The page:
How the Warren Court Expanded Civil Rights in America

When Earl Warren was sworn in as the 14th Chief Justice of the Supreme Court on October 4, 1953, the United States was on the brink of transition. The civil rights movement had not officially begun, but members of marginalized groups were already mobilizing for racial and economic justice.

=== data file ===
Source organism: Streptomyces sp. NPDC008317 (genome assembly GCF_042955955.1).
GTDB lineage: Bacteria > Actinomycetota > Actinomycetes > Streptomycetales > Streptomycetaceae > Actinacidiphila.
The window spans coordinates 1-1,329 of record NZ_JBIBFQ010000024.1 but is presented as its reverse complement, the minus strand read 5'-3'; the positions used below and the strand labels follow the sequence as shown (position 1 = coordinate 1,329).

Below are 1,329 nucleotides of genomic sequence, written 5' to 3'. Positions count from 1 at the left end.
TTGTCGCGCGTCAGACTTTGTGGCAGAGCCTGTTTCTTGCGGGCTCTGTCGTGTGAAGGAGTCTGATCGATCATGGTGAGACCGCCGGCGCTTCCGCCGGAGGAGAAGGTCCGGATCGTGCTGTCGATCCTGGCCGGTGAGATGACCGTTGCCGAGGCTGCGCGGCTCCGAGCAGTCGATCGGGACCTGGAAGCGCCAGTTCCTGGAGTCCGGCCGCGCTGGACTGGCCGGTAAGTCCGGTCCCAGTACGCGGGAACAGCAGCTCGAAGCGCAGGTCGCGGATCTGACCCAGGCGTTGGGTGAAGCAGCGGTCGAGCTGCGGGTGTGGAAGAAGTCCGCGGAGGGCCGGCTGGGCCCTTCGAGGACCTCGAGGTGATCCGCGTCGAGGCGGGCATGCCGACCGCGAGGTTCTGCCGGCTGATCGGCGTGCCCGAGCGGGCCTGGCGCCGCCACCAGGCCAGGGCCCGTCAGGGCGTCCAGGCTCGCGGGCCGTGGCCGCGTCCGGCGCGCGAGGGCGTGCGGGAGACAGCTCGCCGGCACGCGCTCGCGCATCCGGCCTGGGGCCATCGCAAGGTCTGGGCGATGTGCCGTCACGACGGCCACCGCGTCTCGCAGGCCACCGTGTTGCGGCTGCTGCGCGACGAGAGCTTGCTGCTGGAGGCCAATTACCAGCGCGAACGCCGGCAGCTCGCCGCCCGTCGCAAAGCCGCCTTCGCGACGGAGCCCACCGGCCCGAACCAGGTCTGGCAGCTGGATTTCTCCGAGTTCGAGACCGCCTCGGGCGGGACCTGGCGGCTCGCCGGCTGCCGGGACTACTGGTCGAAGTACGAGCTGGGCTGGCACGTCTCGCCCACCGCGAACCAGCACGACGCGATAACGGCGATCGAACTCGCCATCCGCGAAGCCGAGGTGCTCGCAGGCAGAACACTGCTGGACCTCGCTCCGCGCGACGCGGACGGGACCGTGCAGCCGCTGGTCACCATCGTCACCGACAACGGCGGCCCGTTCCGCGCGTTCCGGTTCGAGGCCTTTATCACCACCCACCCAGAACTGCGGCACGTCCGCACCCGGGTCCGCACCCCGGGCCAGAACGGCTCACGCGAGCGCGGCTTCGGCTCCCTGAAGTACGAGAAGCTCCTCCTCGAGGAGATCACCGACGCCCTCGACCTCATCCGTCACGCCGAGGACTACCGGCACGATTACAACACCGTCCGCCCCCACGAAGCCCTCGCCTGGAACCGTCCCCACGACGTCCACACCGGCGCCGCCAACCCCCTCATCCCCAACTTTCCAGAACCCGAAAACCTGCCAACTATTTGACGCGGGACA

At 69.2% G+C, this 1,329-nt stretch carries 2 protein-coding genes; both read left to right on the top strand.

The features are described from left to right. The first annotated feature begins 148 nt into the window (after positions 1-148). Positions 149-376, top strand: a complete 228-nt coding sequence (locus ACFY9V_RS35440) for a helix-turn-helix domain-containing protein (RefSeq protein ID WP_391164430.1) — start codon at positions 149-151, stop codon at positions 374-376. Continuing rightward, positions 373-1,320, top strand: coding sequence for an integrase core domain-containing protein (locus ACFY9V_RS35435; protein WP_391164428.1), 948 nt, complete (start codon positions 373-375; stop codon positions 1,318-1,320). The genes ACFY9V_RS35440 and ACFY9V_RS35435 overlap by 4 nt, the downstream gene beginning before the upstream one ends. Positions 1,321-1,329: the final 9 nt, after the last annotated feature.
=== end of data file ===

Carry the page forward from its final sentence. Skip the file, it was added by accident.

In the 1940s, the Armed Forces and Major League Baseball were desegregated, and civil rights activists began to challenge segregation in interstate travel and dining establishments. The Chinese Exclusion Act, which denied Chinese workers citizenship and immigration privileges, was repealed after it went into effect in 1882. And Fred Korematsu defended his civil liberties, defying federal orders ordering Americans of Japanese descent to settle in internment camps after the 1941 Japanese attack on Pearl Harbor. . As men served in the military during World War II, women entered the workforce in greater numbers and wanted more job opportunities after it ended.

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